5. Don’t assume the starters are free
Most Portuguese restaurants will bring you a selection of starters to enjoy while you peruse the menu. These can be as simple as a bowl of olives, a basket of bread with butter, local cheeses, tuna or sardine paste, though smarter restaurants may serve prawns, crab paté, a variety of sausages, or even a selection of seafood. Don’t assume that these are free – anything you eat will be added to your bill.
Some menus show a cover charge per person which usually includes bread and butter, others will charge for everything individually, even the bread rolls. But don’t get too hung up on this – usually the simple starters are pretty cheap, so if you fancy some bread and cheese to start, go for it. Just be aware that anything fishy is usually expensive so only tuck in if you really want it. And don’t be afraid to check the price of anything, and say “no thanks” to the waiter if they bring you dishes you don’t want.
6. Choose your transport wisely
Though much improved in recent years, Portugal still has one of Europe’s worst road safety records and many of its roads are in poor condition. Conversely, the toll-paying autoroutes are fast, well-maintained and virtually empty. Just be aware that some of the toll roads use numberplate recognition systems: check with your car hire company on the best way to pay for these.
Inter-city trains aside, Portugal’s rail routes are generally cheap, charming and slow: if speed is of the essence, take one of the fast and efficient coaches which serve all the main towns.
7. Vegetarians: beware of the soup
Caldo verde is a very tasty, traditional vegetable soup that you’ll find on the menu in most Portuguese restaurants, but don’t believe the waiters when they tell you it’s vegetarian: it almost always has small chunks of sausage in it. Vegetarian options in restaurants are relatively limited: expect to eat a lot of salads and omelettes.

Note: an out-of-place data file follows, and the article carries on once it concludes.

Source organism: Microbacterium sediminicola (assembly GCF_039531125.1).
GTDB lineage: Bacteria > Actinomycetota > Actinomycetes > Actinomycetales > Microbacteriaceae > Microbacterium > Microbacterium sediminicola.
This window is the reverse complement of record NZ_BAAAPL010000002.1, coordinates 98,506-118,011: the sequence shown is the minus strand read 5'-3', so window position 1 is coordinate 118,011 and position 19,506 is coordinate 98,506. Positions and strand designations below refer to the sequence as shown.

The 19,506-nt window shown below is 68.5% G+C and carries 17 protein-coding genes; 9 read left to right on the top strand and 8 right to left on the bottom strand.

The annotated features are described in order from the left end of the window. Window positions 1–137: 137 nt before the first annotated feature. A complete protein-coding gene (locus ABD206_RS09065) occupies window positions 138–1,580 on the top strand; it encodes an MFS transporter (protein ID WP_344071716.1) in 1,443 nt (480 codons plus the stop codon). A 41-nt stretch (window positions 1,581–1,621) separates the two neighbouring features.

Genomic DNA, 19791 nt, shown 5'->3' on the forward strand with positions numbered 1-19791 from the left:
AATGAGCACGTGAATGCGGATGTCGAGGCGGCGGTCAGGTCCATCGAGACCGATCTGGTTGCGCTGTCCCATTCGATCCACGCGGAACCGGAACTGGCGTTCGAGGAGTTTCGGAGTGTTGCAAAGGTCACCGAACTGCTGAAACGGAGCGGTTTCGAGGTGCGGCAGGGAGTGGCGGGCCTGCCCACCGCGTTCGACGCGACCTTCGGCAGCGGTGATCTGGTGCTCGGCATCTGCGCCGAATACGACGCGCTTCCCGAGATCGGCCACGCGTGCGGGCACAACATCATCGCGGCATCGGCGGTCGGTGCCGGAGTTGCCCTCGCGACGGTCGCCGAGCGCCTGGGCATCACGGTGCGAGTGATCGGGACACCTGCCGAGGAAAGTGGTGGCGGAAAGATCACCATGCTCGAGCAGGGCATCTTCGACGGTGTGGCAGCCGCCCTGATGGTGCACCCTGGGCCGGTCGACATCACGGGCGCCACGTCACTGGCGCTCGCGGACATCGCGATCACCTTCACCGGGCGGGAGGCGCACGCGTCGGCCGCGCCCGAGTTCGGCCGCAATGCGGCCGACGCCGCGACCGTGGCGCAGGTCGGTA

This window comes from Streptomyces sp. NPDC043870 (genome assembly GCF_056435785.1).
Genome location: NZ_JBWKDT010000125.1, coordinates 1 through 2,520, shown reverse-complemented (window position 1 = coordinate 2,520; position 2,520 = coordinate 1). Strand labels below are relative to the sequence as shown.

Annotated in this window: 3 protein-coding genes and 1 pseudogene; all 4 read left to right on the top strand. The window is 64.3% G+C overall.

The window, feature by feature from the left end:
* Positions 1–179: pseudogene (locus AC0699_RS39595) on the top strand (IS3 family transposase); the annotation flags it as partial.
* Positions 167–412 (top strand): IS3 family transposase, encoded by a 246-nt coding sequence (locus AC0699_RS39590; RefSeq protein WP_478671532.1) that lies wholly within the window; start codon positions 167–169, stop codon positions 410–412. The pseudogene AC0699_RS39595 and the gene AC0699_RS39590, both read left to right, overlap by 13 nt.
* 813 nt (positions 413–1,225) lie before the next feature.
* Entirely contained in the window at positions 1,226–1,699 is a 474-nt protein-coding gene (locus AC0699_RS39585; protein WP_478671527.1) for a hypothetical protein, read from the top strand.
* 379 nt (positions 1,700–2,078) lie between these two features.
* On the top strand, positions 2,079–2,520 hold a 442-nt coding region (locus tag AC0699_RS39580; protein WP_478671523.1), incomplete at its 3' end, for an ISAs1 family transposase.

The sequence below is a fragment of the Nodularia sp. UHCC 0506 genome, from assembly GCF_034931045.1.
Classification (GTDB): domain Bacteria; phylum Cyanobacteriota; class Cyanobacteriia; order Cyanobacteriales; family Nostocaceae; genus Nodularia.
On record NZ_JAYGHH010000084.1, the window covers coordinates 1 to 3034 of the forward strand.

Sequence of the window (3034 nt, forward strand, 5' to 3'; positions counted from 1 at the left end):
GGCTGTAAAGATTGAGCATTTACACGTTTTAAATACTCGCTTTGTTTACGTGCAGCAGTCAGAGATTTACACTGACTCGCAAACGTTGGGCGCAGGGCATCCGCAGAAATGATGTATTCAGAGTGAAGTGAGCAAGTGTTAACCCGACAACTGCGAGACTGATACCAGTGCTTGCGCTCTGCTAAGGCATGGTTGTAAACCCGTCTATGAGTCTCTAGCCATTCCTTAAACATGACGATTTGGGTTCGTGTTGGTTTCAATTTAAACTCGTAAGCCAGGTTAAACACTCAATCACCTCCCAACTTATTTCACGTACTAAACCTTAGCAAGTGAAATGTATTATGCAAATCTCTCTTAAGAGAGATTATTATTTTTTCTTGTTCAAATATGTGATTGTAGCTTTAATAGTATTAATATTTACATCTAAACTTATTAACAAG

8. Be budget savvy
It’s usually much cheaper to eat your main meal at lunchtime – join the local office workers for a three-course midday meal with wine and coffee for around €12. You can also save money in bars by drinking your coffee or beer standing at the counter, rather than sitting outside on the terrace. Though not expensive to enter, museums are usually free on one day a week or month – check their websites for details.
© Dennis van de Water/Shutterstock
9. Get into football
Live football is fun and family friendly, and ticket prices for matches are relatively cheap and easy to obtain. Stars such as Ronaldo, Eric Dier and James Rodriguez started their careers at the big clubs such as Porto, Benfica or Sporting Lisbon, who frequently unearth the next budding megastar. Expect to see live football on TV in even the smartest restaurants, too.
10. Don’t be afraid to bring the kids
If you’ve got children, you’re in for a rewarding experience. The best way to connect with the Portuguese is to travel with kids – you will get into instant conversation with pretty much everyone you meet. In restaurants, the waiters may well whisk your young ones off to look round the kitchen allowing you to enjoy a peaceful drink.
But, don’t be surprised if old ladies stop you in the street and tell you to put more clothes on your offspring – even on the warmest days, they will be aghast if your kids aren’t wearing a coat and hat.
Additional contributions written by Amanda Tomlin.